Suppose one afternoon a subpoena seeking testimony and documents from your client and referencing 28 U.S.C. § 1782 comes across your desk. To your surprise, the subpoena was served on your client in connection with a private arbitration proceeding pending outside the United States. Curious as to why your client may have to produce documents or provide testimony to aid in a proceeding that seemingly has no connection to the United States, you look at the text of the statute and learn that 28 U.S.C. § 1782 provides, in part:
“(a)The district court of the district in which a person resides or is found may order [the person] to give [the person’s] testimony or statement or to produce a document or other thing for use in a proceeding in a foreign or international tribunal, including criminal investigations conducted before formal accusation. The order may be made pursuant to a letter rogatory issued, or request made, by a foreign or international tribunal or upon the application of any interested person and may direct that the testimony or statement be given, or the document or other thing be produced, before a person appointed by the court ….”
Three opinions issued in 2020 – the Seventh Circuit Court of Appeals’ decision in Servotronics Inc. v. Rolls-Royce PLC, the Fourth Circuit Court of Appeals’ decision in Servotronics Inc. v. Boeing Co., andthe Second Circuit Court of Appeals’ decision in Guo v. Deutsche Bank Securities Inc. (In re Guo) – added to a growing federal court split over the proper interpretation of a “foreign or international tribunal” under 28 U.S.C. § 1782. Because of these decisions, the location of the district court from which the subpoena was issued may very well determine its outcome.
28 U.S.C. § 1782 allows district courts to order discovery for use in foreign proceedings, and the Fourth Circuit recently joined the Sixth Circuit in holding that the statute applies to international private commercial arbitration, while the Seventh Circuit sided with the Second Circuit, which reaffirmed its view that the statute does not apply to international private commercial arbitration. This article places these recent decisions into context.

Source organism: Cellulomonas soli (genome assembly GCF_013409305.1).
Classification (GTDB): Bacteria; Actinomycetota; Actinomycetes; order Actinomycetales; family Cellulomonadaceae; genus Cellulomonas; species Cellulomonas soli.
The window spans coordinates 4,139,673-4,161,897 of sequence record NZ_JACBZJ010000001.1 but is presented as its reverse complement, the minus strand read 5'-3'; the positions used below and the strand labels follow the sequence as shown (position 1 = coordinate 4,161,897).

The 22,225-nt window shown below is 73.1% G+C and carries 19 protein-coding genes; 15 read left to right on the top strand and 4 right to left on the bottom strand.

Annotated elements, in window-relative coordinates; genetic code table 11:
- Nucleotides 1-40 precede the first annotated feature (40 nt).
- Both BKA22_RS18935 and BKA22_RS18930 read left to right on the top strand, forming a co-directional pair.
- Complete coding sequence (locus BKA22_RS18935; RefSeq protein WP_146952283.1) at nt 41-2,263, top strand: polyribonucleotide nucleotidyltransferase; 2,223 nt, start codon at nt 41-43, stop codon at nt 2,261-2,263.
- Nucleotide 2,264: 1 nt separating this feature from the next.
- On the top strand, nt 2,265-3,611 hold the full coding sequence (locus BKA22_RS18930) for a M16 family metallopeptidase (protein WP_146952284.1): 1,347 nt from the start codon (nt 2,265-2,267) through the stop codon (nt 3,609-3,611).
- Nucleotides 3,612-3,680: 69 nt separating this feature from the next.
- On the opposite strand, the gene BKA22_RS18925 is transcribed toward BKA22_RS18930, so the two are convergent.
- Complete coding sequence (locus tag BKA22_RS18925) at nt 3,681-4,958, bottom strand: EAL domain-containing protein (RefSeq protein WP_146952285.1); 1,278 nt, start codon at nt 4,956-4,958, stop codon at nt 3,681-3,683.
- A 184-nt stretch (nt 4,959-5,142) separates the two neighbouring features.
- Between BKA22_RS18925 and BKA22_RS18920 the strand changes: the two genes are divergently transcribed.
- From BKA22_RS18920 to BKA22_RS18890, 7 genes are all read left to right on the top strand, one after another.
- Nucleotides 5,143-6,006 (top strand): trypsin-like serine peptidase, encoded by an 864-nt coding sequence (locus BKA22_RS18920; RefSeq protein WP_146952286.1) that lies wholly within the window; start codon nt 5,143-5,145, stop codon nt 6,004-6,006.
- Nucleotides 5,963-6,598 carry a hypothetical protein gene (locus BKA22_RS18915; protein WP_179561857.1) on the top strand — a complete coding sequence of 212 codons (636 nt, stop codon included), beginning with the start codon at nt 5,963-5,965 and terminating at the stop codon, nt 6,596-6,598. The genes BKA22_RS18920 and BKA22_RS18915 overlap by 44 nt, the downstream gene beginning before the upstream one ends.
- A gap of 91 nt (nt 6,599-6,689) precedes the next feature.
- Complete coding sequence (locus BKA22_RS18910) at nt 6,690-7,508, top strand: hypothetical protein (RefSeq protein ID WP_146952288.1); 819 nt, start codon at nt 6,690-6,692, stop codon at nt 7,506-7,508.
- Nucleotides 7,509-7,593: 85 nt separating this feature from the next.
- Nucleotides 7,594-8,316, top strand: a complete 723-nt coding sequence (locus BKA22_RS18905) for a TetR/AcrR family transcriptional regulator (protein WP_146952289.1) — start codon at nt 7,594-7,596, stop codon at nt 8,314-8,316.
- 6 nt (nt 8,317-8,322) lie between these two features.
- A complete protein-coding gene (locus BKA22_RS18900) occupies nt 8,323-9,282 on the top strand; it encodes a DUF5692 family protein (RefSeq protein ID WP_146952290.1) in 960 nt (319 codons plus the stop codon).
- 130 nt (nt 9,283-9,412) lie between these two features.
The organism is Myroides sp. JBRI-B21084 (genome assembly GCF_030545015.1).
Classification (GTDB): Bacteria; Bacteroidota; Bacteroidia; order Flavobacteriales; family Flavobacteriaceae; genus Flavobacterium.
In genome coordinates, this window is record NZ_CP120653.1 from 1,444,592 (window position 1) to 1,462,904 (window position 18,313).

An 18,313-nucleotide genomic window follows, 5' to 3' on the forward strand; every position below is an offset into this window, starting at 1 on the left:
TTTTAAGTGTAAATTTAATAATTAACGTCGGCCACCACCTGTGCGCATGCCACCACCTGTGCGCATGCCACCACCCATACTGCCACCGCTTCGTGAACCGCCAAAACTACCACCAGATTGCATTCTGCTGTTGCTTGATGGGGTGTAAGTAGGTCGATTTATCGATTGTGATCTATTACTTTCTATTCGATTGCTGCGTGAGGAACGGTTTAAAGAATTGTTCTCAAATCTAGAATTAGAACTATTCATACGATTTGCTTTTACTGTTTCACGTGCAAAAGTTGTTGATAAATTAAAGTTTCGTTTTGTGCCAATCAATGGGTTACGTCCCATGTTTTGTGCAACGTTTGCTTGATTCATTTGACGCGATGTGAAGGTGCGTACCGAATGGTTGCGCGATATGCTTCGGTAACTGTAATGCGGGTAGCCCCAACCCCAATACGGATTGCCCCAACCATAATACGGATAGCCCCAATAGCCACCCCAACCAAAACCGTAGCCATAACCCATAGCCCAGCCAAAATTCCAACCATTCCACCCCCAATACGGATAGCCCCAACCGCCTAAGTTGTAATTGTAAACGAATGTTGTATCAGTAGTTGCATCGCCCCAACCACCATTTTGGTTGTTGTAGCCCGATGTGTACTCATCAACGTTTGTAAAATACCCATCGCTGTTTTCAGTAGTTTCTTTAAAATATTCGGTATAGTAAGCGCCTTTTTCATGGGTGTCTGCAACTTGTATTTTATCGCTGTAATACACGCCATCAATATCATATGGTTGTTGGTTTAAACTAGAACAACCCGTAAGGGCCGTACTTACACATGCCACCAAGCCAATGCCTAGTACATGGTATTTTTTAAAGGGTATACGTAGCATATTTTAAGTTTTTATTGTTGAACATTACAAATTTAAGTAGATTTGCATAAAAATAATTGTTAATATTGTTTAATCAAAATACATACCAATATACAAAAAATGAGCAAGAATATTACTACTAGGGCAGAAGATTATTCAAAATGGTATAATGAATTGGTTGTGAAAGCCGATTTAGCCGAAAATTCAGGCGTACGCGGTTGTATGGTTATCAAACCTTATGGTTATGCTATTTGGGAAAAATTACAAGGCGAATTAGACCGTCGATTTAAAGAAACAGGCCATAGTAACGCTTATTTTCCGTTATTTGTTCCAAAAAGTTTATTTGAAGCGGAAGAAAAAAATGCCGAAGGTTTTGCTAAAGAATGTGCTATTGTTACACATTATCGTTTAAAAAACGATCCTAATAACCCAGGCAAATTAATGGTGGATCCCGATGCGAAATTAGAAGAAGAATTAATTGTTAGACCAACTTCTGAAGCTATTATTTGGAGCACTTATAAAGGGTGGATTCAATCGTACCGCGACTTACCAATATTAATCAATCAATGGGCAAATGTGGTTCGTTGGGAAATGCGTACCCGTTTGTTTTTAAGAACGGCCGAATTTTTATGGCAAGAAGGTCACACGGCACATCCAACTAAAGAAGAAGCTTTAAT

Part I discusses the advantages of international arbitration and explores why it has become the preferred method of international dispute resolution. Part II provides background on the requirements and function of 28 U.S.C. § 1782 and discusses the U.S. Supreme Court’s seminal Intel decision. Part III analyzes the pre-Intel rationale of circuit court decisions holding that section 1782 does not apply to international private arbitration. Part IV discusses the recent Circuit Court of Appeals opinions and the resulting split. Part V analyzes whether these recent decisions have the potential to undermine the core advantages of arbitration.
Part 1: Arbitration and International Private Commercial Disputes
Arbitration has become the preferred method of resolving international disputes in recent decades, paralleling the growth of international commerce as a whole.1 The chief reason parties select arbitration is that it is intended to provide a neutral forum and a set of rules that transcend cultural and political norms.
Max B. Chester, Marquette 2001 magna cum laude, is a partner with Foley & Lardner LLP, Milwaukee. He focuses his practice on litigation and arbitration of complex domestic and international commercial business disputes primarily in the areas of insurance and reinsurance, commercial and financial fraud, and the Foreign Corrupt Practices Act.
Charles (Charlie) Niemann, Minnesota 2019 magna cum laude, is an associate and litigation lawyer with Foley & Lardner LLP, Milwaukee, in the firm’s Business Litigation & Dispute Resolution Practice. He has served clients in a wide variety of business disputes, including class actions and commercial arbitration.
Another important reason for selecting arbitration is the relative ease of enforcing arbitral awards under the 1958 New York Convention, which requires signatory countries to give effect to private agreements to arbitrate and enforce arbitral awards issued in other contracting states.2 The New York Convention includes only narrow grounds for state refusal to enforce an award, making it more likely that national courts will recognize and enforce arbitral awards than judgments from foreign courts.3 In contrast, the United States does not have many treaties with other countries for the recognition of court judgments, which makes enforcement of the latter more difficult.
Other stated advantages of arbitration are confidentiality, efficiency, and cost effectiveness.4 The U.S. Supreme Court has repeatedly endorsed the latter two “twin rationales” and has issued several decisions5 that support the federal policy favoring arbitration evidenced by the Federal Arbitration Act (FAA).6\ Whether arbitration “efficiency and cost effectiveness” actually exist in practice is subject to ongoing debate and is beyond the scope of this article.